Companies who haven’t made a switch to cloud accounting may wonder if the benefits justify making a change. As more and more people and companies work from a mobile phone or tablet, moving to the cloud is a logical step. Cloud accounting puts crucial elements like corporate documents, CRM, or the accounting system in a private space online so it is fully accessible via a browser or a secure remote connection.
Consider the following benefits of cloud accounting:
- Financial savings due to no costs for version upgrades, system admin costs, maintenance, or server problems. Businesses that go to the cloud typically pay a recurring monthly fee, rather than spending $15,000 or more each time they need to replace their onsite server.
- Anywhere, anytime access to your accounting system. Companies with multiple locations benefit significantly from centralized accounting. Even single-location companies benefit from not being tied to a desk for access to important financial information.
- No more worrying about who has what version and whether the changes the accountant made were updated or applied. There is one central file, and multiple people can be accessing it at the same time. (Each user needs a user license.)
- No more software updates that you have to wait for or apply. This is done by the hosting provider or the SaaS (Software as a Service – more info below).
- Ability to track, manage, and report data in real-time.
- Scalable options mean that companies don’t pay for more than they need, but have the ability to upgrade as needed without interruption to the current system.
- Tighter security for data. Cloud accounting data centers typically have multiple state-of-the-art data security controls and must pass a rigid audit, which is far more protection than any small business can afford to provide for their own data.
- Automatic offsite backup for disaster recovery purposes.
To focus on accounting, by its nature cloud accounting is real-time accounting. At any moment, business owners and managers have actionable financial information, such as:
- Cash flow data
- Profit/loss calculations
- Identification of tax liabilities as well as the ability to reduce or eliminate penalties from paying late or underestimating taxes due
- Error management (before time makes errors worse)
- Ability to capitalize on opportunities that show themselves in the numbers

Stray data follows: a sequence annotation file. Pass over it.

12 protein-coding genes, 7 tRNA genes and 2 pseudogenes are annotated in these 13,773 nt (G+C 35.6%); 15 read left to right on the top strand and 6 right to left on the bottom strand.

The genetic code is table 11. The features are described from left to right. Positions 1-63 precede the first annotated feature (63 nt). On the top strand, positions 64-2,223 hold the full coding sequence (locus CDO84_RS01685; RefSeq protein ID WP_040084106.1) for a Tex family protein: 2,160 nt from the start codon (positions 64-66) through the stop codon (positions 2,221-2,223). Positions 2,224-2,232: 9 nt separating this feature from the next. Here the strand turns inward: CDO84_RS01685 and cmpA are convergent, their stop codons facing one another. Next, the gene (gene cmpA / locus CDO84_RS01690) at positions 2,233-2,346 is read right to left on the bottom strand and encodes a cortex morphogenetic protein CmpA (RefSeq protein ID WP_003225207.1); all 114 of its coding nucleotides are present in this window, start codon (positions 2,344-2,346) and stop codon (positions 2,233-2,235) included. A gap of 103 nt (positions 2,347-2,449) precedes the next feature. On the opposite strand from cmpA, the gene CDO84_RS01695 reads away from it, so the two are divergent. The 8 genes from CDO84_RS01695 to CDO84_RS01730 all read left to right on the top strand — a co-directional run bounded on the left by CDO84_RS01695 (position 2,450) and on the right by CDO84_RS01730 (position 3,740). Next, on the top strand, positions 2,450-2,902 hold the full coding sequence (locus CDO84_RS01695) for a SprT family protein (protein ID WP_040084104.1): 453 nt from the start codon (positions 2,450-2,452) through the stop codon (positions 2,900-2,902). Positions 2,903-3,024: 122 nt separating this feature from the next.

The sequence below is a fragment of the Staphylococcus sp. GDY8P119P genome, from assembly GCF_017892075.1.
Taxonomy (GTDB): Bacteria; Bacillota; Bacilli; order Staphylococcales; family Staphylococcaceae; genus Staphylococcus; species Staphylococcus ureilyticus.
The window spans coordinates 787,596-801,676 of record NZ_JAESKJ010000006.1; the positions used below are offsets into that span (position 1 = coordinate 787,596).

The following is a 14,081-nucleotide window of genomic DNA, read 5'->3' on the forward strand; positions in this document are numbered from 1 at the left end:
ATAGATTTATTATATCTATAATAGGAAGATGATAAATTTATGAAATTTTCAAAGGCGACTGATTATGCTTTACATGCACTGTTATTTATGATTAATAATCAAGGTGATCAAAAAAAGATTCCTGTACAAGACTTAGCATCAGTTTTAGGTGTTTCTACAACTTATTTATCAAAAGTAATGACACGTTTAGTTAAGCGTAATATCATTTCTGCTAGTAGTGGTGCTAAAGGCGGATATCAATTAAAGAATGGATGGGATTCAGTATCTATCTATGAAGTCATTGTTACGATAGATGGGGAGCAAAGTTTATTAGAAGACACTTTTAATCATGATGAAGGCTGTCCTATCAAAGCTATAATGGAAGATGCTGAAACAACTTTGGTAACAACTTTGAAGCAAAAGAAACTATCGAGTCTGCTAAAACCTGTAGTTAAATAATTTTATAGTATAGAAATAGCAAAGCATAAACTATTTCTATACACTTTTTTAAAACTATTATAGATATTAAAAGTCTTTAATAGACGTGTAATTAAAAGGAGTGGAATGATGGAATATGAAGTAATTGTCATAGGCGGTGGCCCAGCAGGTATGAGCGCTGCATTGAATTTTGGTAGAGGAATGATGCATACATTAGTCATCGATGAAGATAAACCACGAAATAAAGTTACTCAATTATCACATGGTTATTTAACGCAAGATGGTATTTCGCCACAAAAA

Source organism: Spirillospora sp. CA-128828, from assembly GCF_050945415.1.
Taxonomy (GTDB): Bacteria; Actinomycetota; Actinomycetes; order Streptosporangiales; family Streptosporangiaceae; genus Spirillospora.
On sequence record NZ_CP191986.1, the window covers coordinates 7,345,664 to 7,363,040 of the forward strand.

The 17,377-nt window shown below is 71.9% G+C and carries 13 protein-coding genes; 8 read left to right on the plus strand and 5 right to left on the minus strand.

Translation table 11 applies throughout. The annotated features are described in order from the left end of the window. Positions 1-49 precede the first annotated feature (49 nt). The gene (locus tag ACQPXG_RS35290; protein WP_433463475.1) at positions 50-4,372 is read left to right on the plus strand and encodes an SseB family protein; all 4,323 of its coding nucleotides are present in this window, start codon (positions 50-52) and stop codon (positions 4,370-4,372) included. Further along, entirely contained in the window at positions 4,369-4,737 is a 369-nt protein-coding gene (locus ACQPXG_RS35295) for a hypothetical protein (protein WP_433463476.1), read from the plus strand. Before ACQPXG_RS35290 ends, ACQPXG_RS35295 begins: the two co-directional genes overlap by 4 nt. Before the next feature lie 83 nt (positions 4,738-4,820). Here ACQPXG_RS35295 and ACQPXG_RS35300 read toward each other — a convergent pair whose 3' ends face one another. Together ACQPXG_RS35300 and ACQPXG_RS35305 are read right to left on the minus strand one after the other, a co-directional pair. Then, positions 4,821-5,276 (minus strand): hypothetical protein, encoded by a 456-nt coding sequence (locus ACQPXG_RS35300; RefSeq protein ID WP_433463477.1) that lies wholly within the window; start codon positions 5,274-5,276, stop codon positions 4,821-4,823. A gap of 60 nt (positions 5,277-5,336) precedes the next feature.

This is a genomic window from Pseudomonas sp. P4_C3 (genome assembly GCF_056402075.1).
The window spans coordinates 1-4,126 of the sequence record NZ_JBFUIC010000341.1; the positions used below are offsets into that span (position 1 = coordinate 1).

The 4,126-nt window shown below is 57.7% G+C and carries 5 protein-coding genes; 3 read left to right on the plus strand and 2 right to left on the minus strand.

Three Ways to Be in the Cloud
There are primarily three ways to have an accounting system in the cloud. In order of most expensive and complete, to least expensive and piecemeal:
- Hosted Server Solution
This is the option employed by Lucrum and a couple of our clients. We have elected not to invest in a full server for various reasons, but still want to have a central location to store all files, programs, etc.
Using this option, all company data is transferred to a third party service to reside on either a dedicated or shared server in their data center. As mentioned previously, these data centers typically have much better security and protocols than any small business could afford.
Another benefit of this solution is it allows companies to extend the life of their onsite technology, meaning local computers don’t have to be replaced as often. Also, companies can save money on upgrading programs while ensuring everyone has the same version and platform.
Finally, some hosted server solutions allow companies to offer flexibility in which technology its employees use. It is often difficult to get Mac and PC computers to work seamlessly on a network, using a hosted server solution could alleviate these headaches, while giving employees freedom in an increasing BYOD (Bring Your Own Device) work environment.
- Hosted Cloud Accounting System
This option means that the current desktop software, such as QuickBooks or Sage, does not change. Neither does the company file.
The only thing that’s different once it’s set up is to click a different icon to start the software. After logging in, most everything else is the same. There are a couple of differences in printer access, Microsoft Excel® access, and some of the other interfaces, but it’s essentially the same experience.
So if it’s the same, why move to the cloud? Because it completely eliminates the passing back and forth of the file among users, a CPA, bookkeeper, or anyone else that needs to update or access the accounting file. No more restores. No more DropBox or YouSendIt downloads.
Hosting saves time because the people who have access can login to the file from anywhere.
- Online Accounting System
The third way to have an accounting system in the cloud is to switch to an online accounting system. In industry jargon, this is called SaaS, which stands for Software as a Service. Examples of online accounting systems include QuickBooks Online, Xero, Wave, and Kashoo. These systems have fewer features and will only be right for a client with a need for a simpler accounting system.
Switching from desktop accounting software to SaaS will likely require conversion, setup, and training. It’s a major change.
Clients’ two major concerns include security, which is covered above, and costs. When it comes to costs, the most important thing to look at is return on investment. Is saving time of greater value than the costs of hosting or moving to a SaaS? That answer varies for each client.
Please talk with us if you have questions about cloud accounting and how it may work for your business.